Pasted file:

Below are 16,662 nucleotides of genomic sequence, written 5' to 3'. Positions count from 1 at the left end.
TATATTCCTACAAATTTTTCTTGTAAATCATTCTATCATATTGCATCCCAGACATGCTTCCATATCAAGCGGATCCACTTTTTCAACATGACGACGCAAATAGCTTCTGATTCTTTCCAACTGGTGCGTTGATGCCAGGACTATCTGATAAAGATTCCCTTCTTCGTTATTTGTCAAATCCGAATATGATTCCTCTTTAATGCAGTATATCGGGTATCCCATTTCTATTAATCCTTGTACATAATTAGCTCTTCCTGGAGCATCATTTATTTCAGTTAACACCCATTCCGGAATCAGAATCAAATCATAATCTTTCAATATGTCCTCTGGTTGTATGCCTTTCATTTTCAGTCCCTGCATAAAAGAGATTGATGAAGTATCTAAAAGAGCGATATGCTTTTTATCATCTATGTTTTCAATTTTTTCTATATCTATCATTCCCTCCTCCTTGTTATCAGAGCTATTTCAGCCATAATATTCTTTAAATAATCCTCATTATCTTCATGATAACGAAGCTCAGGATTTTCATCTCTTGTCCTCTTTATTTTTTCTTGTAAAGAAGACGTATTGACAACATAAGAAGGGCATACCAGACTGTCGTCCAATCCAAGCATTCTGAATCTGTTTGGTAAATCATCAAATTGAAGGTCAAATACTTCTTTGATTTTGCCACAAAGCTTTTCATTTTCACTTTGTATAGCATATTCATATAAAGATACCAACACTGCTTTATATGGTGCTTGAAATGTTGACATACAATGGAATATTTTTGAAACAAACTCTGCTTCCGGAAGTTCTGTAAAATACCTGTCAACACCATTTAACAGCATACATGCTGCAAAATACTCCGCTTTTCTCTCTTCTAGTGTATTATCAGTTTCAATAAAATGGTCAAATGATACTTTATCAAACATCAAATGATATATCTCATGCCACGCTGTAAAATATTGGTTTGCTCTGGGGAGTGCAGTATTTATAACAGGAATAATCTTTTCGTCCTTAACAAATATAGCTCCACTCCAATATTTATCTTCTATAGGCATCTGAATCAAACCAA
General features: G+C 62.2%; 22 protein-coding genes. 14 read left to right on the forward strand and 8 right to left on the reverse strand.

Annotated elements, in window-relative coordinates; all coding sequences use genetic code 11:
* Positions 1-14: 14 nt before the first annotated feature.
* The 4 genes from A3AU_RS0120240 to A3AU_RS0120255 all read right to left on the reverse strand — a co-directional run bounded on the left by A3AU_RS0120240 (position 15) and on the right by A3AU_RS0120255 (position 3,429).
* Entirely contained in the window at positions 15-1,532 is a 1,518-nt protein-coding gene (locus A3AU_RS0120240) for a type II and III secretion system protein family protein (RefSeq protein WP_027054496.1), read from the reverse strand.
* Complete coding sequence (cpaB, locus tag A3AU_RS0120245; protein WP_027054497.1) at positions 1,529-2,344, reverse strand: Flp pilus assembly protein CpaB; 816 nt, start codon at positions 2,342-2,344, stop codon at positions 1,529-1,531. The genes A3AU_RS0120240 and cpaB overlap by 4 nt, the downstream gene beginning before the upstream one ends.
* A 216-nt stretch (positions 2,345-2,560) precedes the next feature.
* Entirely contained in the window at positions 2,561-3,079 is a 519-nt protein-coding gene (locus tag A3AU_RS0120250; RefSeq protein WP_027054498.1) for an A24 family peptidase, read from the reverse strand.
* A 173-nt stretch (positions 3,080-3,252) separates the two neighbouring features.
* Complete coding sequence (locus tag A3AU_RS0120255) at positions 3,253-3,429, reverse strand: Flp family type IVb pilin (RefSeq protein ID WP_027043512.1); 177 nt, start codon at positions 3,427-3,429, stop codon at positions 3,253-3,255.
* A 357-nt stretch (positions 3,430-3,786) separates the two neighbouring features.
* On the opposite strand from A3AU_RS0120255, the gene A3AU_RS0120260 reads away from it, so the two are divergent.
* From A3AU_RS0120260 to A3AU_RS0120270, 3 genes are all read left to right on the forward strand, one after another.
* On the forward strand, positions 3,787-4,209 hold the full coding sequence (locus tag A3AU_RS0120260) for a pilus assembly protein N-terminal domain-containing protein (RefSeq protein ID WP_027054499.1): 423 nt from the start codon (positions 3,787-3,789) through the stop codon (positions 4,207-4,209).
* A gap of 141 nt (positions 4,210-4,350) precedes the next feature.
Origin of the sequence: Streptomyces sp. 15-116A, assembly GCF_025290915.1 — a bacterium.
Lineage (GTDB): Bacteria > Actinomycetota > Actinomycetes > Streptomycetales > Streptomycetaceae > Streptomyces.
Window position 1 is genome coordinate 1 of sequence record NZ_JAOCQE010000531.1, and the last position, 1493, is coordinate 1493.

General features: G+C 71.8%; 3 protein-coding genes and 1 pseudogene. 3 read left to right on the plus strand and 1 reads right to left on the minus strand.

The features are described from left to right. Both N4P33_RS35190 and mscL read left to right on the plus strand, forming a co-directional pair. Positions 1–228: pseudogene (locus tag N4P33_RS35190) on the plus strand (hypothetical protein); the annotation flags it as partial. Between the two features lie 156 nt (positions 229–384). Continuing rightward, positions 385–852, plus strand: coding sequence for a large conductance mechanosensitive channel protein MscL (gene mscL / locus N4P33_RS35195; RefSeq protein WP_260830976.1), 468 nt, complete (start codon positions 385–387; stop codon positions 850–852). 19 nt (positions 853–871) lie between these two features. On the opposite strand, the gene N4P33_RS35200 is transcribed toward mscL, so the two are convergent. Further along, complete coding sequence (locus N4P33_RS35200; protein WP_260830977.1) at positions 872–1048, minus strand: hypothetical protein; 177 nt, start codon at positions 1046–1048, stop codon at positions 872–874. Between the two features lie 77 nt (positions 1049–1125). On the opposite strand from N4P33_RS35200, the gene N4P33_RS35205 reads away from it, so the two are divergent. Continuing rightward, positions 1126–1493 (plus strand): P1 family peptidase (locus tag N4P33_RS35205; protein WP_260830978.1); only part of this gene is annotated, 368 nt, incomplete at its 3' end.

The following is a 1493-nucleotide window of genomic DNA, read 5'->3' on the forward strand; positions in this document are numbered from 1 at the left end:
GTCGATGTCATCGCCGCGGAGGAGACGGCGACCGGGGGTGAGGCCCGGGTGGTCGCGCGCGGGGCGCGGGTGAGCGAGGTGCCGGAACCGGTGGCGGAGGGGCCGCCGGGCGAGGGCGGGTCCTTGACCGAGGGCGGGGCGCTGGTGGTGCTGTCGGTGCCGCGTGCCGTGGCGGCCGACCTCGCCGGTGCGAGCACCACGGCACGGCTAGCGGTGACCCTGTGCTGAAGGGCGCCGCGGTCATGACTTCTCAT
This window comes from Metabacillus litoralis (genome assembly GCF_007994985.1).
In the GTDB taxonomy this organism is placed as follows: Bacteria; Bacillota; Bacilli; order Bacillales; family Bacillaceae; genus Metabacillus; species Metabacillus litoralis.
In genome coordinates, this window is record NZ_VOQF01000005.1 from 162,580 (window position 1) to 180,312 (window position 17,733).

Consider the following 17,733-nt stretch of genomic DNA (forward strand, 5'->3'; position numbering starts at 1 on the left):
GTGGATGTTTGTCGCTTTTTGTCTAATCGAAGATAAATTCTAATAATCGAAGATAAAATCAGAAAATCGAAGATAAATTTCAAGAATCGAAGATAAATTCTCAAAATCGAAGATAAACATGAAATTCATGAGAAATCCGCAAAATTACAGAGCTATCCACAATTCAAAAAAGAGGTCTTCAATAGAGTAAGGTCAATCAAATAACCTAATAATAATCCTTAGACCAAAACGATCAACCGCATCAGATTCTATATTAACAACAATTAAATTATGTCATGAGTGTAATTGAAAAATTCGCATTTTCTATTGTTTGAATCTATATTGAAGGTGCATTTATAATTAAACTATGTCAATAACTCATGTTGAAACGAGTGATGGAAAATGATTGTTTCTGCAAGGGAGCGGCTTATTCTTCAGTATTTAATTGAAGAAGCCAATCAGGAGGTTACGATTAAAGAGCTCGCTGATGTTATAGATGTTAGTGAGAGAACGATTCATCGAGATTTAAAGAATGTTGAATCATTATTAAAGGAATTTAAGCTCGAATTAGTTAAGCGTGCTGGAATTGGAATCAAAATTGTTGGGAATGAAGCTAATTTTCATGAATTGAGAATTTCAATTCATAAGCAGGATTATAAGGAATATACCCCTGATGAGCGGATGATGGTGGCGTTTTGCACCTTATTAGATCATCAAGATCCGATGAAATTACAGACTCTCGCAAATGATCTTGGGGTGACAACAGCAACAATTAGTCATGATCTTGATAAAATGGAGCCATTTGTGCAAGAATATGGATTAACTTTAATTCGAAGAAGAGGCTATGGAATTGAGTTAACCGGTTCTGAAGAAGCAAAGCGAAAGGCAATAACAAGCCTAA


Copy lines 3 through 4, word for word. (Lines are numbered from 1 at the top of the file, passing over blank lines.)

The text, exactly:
General features: G+C 62.2%; 22 protein-coding genes. 14 read left to right on the forward strand and 8 right to left on the reverse strand.

Annotated elements, in window-relative coordinates; all coding sequences use genetic code 11: